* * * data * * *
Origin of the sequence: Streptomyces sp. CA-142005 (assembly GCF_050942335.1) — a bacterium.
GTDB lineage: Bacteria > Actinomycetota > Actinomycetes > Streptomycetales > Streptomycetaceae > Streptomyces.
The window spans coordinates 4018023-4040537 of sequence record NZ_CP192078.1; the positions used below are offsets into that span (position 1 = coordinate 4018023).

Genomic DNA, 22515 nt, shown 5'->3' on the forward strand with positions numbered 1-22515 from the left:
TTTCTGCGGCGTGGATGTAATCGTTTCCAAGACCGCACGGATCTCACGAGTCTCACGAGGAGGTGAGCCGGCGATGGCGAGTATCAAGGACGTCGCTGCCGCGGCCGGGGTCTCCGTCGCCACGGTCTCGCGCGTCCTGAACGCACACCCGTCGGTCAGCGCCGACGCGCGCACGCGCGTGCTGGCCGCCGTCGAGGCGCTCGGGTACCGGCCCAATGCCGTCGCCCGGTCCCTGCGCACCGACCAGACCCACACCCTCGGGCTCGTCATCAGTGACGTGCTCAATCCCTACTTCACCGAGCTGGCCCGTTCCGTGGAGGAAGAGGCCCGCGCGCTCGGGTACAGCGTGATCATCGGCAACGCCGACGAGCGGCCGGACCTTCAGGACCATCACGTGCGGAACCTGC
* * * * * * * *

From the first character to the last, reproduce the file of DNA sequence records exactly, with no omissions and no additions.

Origin of the sequence: Streptomyces sp. CA-142005 (assembly GCF_050942335.1) — a bacterium.
GTDB lineage: Bacteria > Actinomycetota > Actinomycetes > Streptomycetales > Streptomycetaceae > Streptomyces.
The window spans coordinates 4018023-4040537 of sequence record NZ_CP192078.1; the positions used below are offsets into that span (position 1 = coordinate 4018023).

Genomic DNA, 22515 nt, shown 5'->3' on the forward strand with positions numbered 1-22515 from the left:
TTTCTGCGGCGTGGATGTAATCGTTTCCAAGACCGCACGGATCTCACGAGTCTCACGAGGAGGTGAGCCGGCGATGGCGAGTATCAAGGACGTCGCTGCCGCGGCCGGGGTCTCCGTCGCCACGGTCTCGCGCGTCCTGAACGCACACCCGTCGGTCAGCGCCGACGCGCGCACGCGCGTGCTGGCCGCCGTCGAGGCGCTCGGGTACCGGCCCAATGCCGTCGCCCGGTCCCTGCGCACCGACCAGACCCACACCCTCGGGCTCGTCATCAGTGACGTGCTCAATCCCTACTTCACCGAGCTGGCCCGTTCCGTGGAGGAAGAGGCCCGCGCGCTCGGGTACAGCGTGATCATCGGCAACGCCGACGAGCGGCCGGACCTTCAGGACCATCACGTGCGGAACCTGC